The past few months have seen some fascinating research coming out of the Heatwaves and Cold Air Outbreaks program. Some research has explored what were thought to be well-understood climate phenomena and found that perhaps our understanding may not be as clear-cut as previously assumed.
A powerful, but relatively rare, influence on Australia’s climate are sudden stratospheric warmings (SSW) that can slow or reverse the wind direction around the Antarctic. These happen rarely in the Southern Hemisphere but when they do occur they have predictable and severe weather impacts. It has long been assumed that the sudden upper stratosphere warming is the primary contributor to these predictable extremes. However, CLEX researchers revealed that it wasn’t the SSW itself that led to these impacts but the reversals of winds around the Antarctic that mattered. This suggests that any slowing or reversal of Antarctic winds may have similar impacts regardless of the cause.
SSWs are far more common in the Northern Hemisphere than the Southern Hemisphere but they occur more frequently at both poles in winter than any other season. The most recent example of a Northern Hemisphere event occurred in 2018. This SSW event was linked to a severe system nicknamed the “Beast from the East”, which brought very low temperatures and heavy snowfall to western Europe. Surprisingly, this link and its impacts had only previously been made through climate model studies. Our researchers working with international colleagues used, for the first time, observations to study the connection and analyse the impacts. The analysis confirmed the link between Northern Hemisphere SSWs and extreme events but the pattern was particularly unusual. The observations showed below‐average temperatures tended to precede SSW events, but the intensity of cold extremes, such as the coldest night of the month, were strongest after the SSW event.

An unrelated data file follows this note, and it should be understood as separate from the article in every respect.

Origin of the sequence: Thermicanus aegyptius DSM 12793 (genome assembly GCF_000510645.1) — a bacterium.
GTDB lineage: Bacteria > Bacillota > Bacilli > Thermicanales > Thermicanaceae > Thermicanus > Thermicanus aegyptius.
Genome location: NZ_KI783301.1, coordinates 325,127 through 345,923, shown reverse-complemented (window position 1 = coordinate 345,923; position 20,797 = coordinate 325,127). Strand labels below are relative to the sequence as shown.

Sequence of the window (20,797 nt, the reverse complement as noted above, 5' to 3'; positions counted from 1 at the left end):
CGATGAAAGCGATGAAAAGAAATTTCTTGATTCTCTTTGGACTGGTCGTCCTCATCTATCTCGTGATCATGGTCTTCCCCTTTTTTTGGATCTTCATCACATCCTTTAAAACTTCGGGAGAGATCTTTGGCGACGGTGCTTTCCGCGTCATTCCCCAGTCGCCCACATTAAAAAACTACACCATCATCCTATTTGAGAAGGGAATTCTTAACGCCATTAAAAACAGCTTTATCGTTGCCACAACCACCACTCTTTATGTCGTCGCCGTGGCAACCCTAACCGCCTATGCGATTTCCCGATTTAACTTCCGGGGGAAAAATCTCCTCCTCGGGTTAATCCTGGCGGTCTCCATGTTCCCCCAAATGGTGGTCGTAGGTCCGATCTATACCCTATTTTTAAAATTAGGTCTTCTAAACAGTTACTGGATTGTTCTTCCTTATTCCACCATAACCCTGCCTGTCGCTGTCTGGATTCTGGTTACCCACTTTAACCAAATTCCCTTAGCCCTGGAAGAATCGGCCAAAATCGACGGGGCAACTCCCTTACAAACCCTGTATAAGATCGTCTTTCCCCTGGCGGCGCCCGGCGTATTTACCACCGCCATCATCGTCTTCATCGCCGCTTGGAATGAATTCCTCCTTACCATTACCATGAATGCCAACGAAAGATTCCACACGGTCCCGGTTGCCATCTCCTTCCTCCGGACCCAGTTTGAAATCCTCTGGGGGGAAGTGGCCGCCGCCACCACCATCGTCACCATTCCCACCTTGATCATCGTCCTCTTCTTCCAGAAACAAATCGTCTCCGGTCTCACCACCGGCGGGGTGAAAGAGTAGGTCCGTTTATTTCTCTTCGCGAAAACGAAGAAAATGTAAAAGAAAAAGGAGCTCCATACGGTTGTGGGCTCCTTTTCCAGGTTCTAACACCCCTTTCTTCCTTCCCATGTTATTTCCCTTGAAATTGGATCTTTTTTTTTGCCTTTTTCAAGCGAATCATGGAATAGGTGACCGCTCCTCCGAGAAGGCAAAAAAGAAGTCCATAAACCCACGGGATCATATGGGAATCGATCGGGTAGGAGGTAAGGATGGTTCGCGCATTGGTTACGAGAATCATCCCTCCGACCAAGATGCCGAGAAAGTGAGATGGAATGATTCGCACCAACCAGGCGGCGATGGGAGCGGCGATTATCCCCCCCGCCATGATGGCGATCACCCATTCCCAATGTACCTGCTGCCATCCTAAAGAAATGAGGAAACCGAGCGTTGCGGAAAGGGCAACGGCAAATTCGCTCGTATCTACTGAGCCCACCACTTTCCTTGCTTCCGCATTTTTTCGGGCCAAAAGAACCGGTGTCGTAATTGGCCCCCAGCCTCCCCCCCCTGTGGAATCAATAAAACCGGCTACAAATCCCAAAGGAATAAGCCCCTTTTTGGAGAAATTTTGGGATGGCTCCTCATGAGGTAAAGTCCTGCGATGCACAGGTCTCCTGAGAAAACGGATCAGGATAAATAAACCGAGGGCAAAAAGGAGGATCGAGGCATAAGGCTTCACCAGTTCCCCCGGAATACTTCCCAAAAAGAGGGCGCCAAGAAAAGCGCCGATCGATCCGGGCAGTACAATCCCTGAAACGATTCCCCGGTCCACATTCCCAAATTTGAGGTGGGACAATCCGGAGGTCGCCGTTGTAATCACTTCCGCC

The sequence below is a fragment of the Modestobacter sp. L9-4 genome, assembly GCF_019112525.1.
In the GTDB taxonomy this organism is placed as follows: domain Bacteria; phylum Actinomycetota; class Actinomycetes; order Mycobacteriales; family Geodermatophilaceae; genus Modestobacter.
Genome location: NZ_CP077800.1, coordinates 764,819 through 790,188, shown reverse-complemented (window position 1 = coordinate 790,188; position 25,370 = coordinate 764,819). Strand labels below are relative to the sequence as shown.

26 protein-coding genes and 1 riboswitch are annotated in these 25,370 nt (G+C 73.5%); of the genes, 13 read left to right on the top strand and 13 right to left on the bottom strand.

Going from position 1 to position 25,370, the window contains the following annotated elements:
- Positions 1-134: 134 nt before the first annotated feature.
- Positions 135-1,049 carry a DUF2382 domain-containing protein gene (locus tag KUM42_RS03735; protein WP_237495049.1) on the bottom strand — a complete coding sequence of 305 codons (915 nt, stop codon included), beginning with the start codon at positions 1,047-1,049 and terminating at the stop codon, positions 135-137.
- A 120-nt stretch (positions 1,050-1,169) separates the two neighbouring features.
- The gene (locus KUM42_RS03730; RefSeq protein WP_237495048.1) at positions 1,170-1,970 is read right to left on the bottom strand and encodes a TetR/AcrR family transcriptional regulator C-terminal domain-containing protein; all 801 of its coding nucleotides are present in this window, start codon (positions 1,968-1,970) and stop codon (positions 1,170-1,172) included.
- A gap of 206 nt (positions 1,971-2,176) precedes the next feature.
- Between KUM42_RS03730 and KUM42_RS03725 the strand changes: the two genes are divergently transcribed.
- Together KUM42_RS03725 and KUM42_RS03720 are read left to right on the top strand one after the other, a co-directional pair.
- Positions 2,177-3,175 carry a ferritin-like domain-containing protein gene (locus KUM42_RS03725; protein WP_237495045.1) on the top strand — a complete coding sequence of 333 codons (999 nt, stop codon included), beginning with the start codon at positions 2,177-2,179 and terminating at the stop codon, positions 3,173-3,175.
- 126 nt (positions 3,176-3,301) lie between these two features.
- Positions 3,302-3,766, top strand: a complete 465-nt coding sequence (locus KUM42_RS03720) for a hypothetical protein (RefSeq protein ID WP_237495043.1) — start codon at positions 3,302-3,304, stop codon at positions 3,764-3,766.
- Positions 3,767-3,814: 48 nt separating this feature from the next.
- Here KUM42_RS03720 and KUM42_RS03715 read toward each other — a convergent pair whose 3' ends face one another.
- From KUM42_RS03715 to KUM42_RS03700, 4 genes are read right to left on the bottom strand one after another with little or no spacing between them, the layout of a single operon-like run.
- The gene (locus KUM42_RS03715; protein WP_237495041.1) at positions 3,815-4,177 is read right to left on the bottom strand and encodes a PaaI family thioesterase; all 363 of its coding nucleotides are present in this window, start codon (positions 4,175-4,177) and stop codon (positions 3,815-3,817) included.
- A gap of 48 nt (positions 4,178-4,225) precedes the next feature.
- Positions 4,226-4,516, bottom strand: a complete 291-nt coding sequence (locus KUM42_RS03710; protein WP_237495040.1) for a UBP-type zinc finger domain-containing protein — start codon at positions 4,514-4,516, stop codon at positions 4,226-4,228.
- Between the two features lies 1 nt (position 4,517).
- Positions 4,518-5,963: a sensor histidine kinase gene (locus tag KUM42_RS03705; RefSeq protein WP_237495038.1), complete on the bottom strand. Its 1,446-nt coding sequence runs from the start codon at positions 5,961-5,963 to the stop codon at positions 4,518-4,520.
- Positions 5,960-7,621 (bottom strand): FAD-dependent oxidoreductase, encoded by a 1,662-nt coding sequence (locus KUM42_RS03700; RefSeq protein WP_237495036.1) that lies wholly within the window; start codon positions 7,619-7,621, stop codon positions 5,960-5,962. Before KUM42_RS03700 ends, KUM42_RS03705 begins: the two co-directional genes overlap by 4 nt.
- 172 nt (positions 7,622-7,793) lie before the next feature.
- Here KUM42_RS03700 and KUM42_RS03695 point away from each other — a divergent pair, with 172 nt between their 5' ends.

Observational analyses have also long been an important part of determining how well our climate models reproduce real-world events. The fundamental research being carried out by our marine heatwaves program recently brought together observations of these oceanic heating events and compared them to marine heatwaves produced by climate models at low, medium and high resolutions. They found that, regardless of their resolution, all simulations have weaker, longer, and less-frequent marine heatwaves, when compared with the real world. Despite these differences, they found that simulations with medium and high resolutions realistically represented global spatial patterns of these heatwaves. However, the ocean simulations with high resolution were preferable when studying regional patterns of these events. This research will help us to better understand computer simulations of future oceans, under climate change conditions.